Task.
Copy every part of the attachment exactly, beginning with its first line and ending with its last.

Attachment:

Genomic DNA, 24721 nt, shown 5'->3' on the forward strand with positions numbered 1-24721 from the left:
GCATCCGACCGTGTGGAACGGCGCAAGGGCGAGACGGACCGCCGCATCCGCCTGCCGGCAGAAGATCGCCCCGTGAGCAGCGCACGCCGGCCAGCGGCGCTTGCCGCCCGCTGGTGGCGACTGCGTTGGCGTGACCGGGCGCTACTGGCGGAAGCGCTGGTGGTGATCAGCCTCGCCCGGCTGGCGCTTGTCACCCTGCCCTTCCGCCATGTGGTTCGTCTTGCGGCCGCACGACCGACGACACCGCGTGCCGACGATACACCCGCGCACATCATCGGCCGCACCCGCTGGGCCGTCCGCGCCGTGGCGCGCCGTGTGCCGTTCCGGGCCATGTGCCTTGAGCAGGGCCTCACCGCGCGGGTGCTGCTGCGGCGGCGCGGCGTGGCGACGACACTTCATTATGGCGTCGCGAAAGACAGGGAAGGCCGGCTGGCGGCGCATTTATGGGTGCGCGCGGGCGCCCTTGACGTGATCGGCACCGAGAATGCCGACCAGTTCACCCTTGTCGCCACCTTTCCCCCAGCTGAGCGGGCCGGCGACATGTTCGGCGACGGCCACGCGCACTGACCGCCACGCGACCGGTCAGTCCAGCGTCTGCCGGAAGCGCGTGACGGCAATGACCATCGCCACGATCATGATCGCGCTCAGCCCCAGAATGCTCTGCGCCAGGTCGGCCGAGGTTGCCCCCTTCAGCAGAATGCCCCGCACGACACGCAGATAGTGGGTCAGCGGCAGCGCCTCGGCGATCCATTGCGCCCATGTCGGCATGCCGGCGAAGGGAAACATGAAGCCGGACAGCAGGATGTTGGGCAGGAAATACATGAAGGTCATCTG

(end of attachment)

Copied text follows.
Genomic DNA, 24721 nt, shown 5'->3' on the forward strand with positions numbered 1-24721 from the left:
GCATCCGACCGTGTGGAACGGCGCAAGGGCGAGACGGACCGCCGCATCCGCCTGCCGGCAGAAGATCGCCCCGTGAGCAGCGCACGCCGGCCAGCGGCGCTTGCCGCCCGCTGGTGGCGACTGCGTTGGCGTGACCGGGCGCTACTGGCGGAAGCGCTGGTGGTGATCAGCCTCGCCCGGCTGGCGCTTGTCACCCTGCCCTTCCGCCATGTGGTTCGTCTTGCGGCCGCACGACCGACGACACCGCGTGCCGACGATACACCCGCGCACATCATCGGCCGCACCCGCTGGGCCGTCCGCGCCGTGGCGCGCCGTGTGCCGTTCCGGGCCATGTGCCTTGAGCAGGGCCTCACCGCGCGGGTGCTGCTGCGGCGGCGCGGCGTGGCGACGACACTTCATTATGGCGTCGCGAAAGACAGGGAAGGCCGGCTGGCGGCGCATTTATGGGTGCGCGCGGGCGCCCTTGACGTGATCGGCACCGAGAATGCCGACCAGTTCACCCTTGTCGCCACCTTTCCCCCAGCTGAGCGGGCCGGCGACATGTTCGGCGACGGCCACGCGCACTGACCGCCACGCGACCGGTCAGTCCAGCGTCTGCCGGAAGCGCGTGACGGCAATGACCATCGCCACGATCATGATCGCGCTCAGCCCCAGAATGCTCTGCGCCAGGTCGGCCGAGGTTGCCCCCTTCAGCAGAATGCCCCGCACGACACGCAGATAGTGGGTCAGCGGCAGCGCCTCGGCGATCCATTGCGCCCATGTCGGCATGCCGGCGAAGGGAAACATGAAGCCGGACAGCAGGATGTTGGGCAGGAAATACATGAAGGTCATCTG